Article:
U.S. Senate Majority Leader Chuck Schumer (D-NY) holds the weekly news conference after the Democratic Party luncheon at the U.S. Capitol in Washington, August 2, 2022.
Jonathan Ernst | Reuters
The $430 billion climate change, health care and tax bill passed by the US Senate on Saturday offers a major victory for Democrats and will help reduce the carbon emissions that lead to climate change while reducing the cost to the elderly.
Democrats hope the bill, which they passed in the Senate over united Republican opposition, will boost their chances in the Nov. 8 midterm elections, when Republicans are favored to regain a majority in at least one chamber of Congress.
The package, called the Inflation Reduction Act, is a dramatically scaled-down version of an earlier bill backed by Democratic President Joe Biden that was blocked by embattled Senate Democrats Joe Manchin and Kyrsten Sinema as too expensive.
“It’s what the American people want,” Senate Majority Leader Chuck Schumer told reporters. “We’re prioritizing the middle class, working families, those struggling to get to the middle class, instead of what the Republicans are doing: prioritizing those at the top.”
The Senate’s party-line vote of 51-50, with the tie coming from Vice President Kamala Harris, sends the legislation to the Democratic-controlled House of Representatives, which is expected to approve it on Friday, after which Biden can sign it to become law.
Republicans blasted the bill as a “wish list” of spending they argued would hurt an economy burdened by inflation, saying it would kill jobs, raise energy costs and undermine growth at a time when the economy faces a possible recession .
“Senate Democrats are mistaking the anger of the American people as a mandate for yet another reckless tax and spending spree,” top Senate Republican Mitch McConnell said Saturday. “Democrats want to shell out hundreds of billions of dollars in tax increases and hundreds of billions of dollars in reckless spending — and for what?”
About half of Americans — about 49 percent — support the bill, including 69 percent of Democrats and 34 percent of Republicans, according to a Reuters/Ipsos poll conducted Aug. 3 and 4. The most popular element of the bill is giving Medicare the power to negotiate drug prices, which 71% of respondents support, including 68% of Republicans.
Economists, who say the legislation could help the Federal Reserve fight inflation, do not expect a major impact on the economy in coming months.
With $370 billion in climate-focused spending, it will become the most consequential climate change bill ever passed by Congress.
The bill offers businesses and families billions in incentives to encourage purchases of electric vehicles and energy-efficient appliances, as well as spur new investments in wind and solar power that will double the amount of new, clean electricity generation capacity coming online . United States by 2024, according to modeling by the Repeat Project at Princeton University.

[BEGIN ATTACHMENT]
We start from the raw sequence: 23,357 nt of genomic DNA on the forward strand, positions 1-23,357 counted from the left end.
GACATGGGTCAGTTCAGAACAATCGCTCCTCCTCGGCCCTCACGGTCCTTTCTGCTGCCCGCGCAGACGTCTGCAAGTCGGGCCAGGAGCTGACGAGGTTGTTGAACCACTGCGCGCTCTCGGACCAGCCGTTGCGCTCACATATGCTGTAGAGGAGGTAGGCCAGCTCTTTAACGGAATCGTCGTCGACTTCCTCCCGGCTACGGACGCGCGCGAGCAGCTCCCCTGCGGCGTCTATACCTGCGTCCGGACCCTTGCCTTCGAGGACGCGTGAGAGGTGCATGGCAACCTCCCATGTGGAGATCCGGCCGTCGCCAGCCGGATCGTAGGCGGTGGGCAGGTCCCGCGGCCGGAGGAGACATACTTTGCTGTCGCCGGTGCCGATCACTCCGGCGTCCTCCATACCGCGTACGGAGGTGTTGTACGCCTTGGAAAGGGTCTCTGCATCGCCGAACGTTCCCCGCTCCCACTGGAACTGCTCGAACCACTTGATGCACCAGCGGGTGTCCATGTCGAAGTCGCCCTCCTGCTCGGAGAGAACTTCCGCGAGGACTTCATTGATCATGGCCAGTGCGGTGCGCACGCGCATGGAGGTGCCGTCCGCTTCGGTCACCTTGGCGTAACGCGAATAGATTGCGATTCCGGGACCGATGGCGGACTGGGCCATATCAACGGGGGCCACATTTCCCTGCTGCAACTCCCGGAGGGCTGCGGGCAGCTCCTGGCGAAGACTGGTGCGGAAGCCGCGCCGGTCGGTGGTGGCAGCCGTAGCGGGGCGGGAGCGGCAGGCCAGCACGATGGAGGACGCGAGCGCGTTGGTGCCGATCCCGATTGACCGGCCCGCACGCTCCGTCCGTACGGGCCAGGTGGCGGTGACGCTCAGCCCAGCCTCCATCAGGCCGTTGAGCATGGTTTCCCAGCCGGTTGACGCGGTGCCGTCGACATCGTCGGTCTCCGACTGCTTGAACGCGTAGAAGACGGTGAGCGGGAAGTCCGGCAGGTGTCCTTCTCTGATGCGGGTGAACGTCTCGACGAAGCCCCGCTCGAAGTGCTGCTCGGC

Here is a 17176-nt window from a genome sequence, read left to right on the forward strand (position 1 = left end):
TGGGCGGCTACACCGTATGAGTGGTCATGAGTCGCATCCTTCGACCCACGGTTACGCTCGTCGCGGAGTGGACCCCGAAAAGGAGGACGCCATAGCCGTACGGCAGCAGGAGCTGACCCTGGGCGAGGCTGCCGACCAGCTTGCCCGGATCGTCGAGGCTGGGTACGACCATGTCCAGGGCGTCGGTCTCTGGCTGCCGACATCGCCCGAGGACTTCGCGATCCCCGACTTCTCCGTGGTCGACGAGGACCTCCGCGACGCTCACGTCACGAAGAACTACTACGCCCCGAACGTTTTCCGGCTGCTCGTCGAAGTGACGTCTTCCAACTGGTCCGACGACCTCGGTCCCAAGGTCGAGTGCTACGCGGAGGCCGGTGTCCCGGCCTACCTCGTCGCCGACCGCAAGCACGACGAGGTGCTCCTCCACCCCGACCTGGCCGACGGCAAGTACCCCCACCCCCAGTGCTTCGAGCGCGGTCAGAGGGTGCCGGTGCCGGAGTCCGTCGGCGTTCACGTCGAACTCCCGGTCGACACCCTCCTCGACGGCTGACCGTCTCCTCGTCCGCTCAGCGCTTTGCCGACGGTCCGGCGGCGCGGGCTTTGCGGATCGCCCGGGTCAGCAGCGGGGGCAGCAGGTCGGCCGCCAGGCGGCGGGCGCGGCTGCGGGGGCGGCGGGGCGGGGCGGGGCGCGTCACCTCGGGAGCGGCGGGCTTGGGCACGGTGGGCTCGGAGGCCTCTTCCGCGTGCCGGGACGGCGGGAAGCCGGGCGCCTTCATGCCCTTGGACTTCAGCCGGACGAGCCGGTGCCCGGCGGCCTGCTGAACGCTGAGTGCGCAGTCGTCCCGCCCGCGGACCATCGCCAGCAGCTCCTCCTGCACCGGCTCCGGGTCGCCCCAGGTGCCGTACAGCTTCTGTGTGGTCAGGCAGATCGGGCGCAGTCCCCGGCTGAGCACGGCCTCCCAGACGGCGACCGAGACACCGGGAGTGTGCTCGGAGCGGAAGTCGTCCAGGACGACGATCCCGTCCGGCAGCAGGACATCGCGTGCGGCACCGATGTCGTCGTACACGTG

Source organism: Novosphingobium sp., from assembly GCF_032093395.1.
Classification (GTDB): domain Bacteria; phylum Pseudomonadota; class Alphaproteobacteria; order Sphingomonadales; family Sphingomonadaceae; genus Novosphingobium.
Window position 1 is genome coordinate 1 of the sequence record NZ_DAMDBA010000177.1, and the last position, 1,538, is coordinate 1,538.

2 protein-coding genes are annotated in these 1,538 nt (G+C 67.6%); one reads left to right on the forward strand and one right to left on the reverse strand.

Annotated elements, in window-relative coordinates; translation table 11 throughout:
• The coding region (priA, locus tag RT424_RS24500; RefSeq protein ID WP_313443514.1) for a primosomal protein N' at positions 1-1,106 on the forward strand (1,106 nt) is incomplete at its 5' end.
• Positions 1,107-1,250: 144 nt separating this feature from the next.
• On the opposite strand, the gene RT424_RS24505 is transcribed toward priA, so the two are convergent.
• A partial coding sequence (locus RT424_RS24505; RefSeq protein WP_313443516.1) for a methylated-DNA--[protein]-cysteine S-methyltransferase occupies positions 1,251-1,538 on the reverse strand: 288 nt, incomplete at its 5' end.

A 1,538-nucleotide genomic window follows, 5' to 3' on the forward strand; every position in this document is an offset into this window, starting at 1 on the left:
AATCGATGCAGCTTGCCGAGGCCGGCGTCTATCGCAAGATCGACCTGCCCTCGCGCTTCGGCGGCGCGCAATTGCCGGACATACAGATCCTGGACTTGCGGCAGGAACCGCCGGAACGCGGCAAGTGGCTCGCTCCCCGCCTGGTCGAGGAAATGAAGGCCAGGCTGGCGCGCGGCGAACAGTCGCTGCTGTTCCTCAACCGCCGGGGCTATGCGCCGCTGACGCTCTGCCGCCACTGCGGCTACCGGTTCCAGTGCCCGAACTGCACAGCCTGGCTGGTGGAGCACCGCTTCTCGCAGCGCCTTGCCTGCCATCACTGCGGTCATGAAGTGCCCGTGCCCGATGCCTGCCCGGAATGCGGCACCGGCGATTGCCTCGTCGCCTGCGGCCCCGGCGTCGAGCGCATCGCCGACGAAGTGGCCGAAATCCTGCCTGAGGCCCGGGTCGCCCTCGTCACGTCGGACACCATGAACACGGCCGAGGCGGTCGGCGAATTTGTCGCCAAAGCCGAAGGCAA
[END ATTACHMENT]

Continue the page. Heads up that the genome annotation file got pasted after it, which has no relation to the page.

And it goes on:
That would help the US meet its pledge to halve greenhouse gas emissions by 2030 from 2005 levels, made at last year’s Glasgow climate summit.
While environmental groups largely embraced the bill, they noted that the compromises secured by Manchin, who represents coal-producing West Virginia, would prolong the use of fossil fuels in the US.
Those provisions include rules that would only allow the federal government to approve new wind and solar energy developments on federal land when it also auctions oil and gas drilling rights.
The legislation will lower drug costs for the government, employers and patients, said Juliette Cubanski, deputy director of the Medicare program at the Kaiser Family Foundation.
“Perhaps the biggest effect would be for people with prescription drug coverage through Medicare,” he said.
One key change is the provision that allows the federal Medicare health plan for older and disabled Americans to negotiate lower prescription drug prices.
The drug industry says price gouging will stifle innovation. The negotiated prices for 10 of the most expensive Medicare drugs will be in effect starting in 2026, with that number increasing until it reaches 20 per year in 2029.
The nonpartisan Congressional Budget Office estimates that Medicare would save $101.8 billion over 10 years by negotiating drug prices.
The provision also introduces a $2,000 annual cap on spending for seniors through the Medicare program.
The bill also imposes a new excise tax on share buybacks, a late change after Sinema objected to another provision that would impose new levies on carried interest, currently a tax loophole for hedge funds and private equity financiers. The provision was repealed.
The excise tax is expected to bring in an additional $70 billion in tax revenue annually, lawmakers said. This is more than expected to increase the provision for carried interest.
A report by the nonpartisan Congressional Budget Office released before this latest change estimated the measure would reduce the federal deficit by a net $101.5 billion over the next decade.
That was about a third of the $300 billion deficit reduction projected by Senate Democrats, but it excluded a projected $204 billion revenue gain from increased Internal Revenue Service enforcement.